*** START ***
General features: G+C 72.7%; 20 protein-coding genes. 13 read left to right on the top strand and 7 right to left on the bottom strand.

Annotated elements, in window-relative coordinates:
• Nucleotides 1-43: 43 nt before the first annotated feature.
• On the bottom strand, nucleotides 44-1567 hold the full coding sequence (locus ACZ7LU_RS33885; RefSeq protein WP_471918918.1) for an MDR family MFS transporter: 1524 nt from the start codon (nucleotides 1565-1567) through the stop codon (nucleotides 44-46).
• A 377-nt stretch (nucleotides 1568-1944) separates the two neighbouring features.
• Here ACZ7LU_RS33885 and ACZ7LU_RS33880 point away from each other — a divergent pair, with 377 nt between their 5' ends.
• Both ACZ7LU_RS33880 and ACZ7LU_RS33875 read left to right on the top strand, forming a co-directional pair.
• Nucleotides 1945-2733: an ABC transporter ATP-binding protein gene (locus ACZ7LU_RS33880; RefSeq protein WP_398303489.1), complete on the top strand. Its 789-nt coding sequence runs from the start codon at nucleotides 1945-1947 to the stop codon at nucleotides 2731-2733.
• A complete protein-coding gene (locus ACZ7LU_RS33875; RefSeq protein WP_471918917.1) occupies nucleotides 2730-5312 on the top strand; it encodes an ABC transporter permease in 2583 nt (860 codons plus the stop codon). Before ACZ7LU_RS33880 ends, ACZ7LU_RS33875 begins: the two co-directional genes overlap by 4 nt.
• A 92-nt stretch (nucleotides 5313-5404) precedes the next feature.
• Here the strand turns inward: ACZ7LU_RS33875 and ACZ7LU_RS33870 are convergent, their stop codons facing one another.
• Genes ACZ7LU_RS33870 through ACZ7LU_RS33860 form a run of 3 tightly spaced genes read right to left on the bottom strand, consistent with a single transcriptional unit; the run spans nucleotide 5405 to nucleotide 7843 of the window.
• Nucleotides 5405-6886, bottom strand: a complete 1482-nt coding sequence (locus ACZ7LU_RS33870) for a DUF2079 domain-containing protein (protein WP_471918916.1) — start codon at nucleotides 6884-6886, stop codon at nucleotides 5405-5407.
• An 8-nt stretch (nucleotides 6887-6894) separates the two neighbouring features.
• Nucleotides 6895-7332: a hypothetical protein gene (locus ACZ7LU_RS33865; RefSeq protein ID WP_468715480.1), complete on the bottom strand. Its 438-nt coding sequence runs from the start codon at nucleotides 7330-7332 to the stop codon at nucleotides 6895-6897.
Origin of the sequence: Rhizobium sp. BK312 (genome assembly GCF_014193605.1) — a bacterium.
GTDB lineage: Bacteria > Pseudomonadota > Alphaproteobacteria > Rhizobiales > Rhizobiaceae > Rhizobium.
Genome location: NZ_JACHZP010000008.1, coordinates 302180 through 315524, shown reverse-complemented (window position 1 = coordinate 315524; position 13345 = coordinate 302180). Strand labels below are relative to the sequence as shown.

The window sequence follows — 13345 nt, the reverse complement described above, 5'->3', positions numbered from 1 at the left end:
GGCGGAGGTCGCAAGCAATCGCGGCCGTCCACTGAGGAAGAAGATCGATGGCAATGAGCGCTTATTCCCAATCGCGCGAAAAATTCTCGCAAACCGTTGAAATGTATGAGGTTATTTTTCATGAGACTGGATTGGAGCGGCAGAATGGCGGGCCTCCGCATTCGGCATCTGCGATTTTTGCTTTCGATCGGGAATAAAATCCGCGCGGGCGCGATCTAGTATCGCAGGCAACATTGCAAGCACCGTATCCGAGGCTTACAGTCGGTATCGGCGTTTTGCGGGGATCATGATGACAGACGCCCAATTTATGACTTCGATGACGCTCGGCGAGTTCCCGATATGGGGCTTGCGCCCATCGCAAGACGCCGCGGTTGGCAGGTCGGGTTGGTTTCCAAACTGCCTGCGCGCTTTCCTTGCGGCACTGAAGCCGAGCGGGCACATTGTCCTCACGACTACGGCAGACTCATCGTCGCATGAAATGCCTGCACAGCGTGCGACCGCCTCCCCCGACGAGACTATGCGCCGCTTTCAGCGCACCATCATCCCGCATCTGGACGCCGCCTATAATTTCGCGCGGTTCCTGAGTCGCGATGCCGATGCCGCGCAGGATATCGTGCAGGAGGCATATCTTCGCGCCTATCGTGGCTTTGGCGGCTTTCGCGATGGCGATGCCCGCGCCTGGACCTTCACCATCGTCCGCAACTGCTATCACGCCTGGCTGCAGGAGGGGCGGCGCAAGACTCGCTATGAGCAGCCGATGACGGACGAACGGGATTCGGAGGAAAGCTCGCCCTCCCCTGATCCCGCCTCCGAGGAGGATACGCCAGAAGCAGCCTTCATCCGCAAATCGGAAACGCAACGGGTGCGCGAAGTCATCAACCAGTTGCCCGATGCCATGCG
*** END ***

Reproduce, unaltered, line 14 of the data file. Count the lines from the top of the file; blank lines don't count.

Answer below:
• An 8-nt stretch (nucleotides 6887-6894) separates the two neighbouring features.